Living for several months in the unnatural environment of the psychiatric unit, where one only has little freedom or physical space, meant that I became increasingly stressed on the lead up to my discharge. I had been in such an intense structure and got used to the staff being around that I couldn’t imagine my life outside of this space and structure anymore. In that moment, I knew I needed to leave. I felt that I was somehow in a better place in comparison to when I was admitted, and although I was being increasingly traumatised, it felt untenable to be anywhere else. Young people using mental health care services need more support in transitioning into and out of institutional settings.


For me, being in a psychiatric unit caused much more trauma from the oppression I endured as a marginalised individual, in addition to constantly seeing other’s critical incidents normalised by the institution.


Young people need personal agency and support to direct their own life


Young people should be able to identify for themselves what they want their life to look like, and not have goals forced upon them and to conform to societal norms and standards. Personal agency – advocating for one’s goals and being able to put oneself on a powerful path in recovery – is important. Being admitted into an institution because medical professionals feel they are stuck with a patient should never be an option.


Therapies need to be person-centred and truly about the hopes, dreams and needs of the individual. For me, being back out in the community meant I had more freedom to learn and understand what I wanted my life to look like.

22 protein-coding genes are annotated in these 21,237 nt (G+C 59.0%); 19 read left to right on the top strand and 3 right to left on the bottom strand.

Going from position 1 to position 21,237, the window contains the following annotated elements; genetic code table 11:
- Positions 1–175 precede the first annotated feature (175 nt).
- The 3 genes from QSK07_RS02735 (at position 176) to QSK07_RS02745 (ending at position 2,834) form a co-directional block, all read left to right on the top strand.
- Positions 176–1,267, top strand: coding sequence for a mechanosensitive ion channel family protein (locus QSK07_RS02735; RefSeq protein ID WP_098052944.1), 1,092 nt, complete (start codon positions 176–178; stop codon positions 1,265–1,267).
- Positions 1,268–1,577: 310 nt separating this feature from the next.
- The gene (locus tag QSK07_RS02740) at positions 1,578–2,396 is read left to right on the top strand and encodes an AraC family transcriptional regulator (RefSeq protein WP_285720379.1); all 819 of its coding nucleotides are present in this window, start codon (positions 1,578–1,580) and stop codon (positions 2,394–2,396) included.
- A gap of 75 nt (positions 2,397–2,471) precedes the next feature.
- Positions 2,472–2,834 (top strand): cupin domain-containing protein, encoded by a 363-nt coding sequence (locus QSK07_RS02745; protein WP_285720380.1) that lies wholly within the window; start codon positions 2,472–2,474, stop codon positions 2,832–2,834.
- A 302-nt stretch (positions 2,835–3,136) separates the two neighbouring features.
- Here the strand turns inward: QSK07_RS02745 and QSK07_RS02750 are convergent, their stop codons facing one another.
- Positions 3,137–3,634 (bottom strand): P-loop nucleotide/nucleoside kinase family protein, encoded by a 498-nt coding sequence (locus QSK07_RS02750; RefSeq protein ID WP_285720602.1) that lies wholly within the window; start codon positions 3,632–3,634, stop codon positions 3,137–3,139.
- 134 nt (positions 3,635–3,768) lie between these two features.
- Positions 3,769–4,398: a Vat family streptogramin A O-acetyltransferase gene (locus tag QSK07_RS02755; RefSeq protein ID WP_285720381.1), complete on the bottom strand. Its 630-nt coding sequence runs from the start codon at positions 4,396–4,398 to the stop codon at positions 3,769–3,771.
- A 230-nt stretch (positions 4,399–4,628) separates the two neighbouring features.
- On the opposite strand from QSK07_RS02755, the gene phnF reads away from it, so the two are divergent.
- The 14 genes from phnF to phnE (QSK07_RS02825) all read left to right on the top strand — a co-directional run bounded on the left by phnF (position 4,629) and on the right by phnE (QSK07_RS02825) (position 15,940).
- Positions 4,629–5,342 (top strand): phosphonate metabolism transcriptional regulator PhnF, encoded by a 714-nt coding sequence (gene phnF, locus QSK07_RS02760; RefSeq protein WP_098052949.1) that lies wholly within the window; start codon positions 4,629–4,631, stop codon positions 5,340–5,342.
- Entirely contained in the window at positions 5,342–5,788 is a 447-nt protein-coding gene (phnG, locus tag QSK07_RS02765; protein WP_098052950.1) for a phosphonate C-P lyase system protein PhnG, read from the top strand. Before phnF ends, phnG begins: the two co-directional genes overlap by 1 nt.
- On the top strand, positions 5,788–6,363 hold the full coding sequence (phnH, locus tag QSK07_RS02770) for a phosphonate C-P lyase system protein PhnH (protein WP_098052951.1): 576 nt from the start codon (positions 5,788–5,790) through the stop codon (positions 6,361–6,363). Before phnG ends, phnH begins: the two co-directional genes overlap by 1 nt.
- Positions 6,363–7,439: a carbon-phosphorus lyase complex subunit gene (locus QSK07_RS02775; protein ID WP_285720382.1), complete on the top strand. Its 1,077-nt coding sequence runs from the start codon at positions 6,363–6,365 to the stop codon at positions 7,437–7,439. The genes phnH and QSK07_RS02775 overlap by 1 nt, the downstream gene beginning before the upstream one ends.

The impact of my psychiatric admission on my personal and professional life


I now work as a lived experience expert and consultant for our health services and third sector organisations. Work entails reducing admissions and improving the environments of units through human rights training and changing sensory environments.


I talk about how staff should become more conscious of person-centred and trauma-informed practices even whilst they work in a system that is built on archaic power structures and harshness. I raise awareness regarding the Human Rights Act in the UK as a foundation law, since the Mental Health Act alone does not justify these actions. Most importantly, I advocate for more young people to be given alternative, community-based support, so they are not forced to go through what I had to.


Changing coercive hospitalisation practices is not a simple equation. These practices are baked into our mental health care services and the history of institutionalisation is lengthy and normalised. The changes I want – a brand new system completely different from the current system – are far away but that doesn’t mean we shouldn’t be discussing them or chipping away at the system.


Even though my hospitalisation was a long time ago, there are still many months or years remaining to process my experiences, both in the therapeutic contexts and on my own. My admission to the hospital, which was pushed as a place that would make me better, will always be the thing that did the most damage.



The Author

Charli Clement (she/they) is an activist and writer who talks about disability, mental health and asexuality. She works with the NHS and other organisations around psychiatric inpatient care, human rights and autism, and is currently writing her first non-fiction book around autism and chronic illness. You can find her on Twitter and Instagram: @charliclement_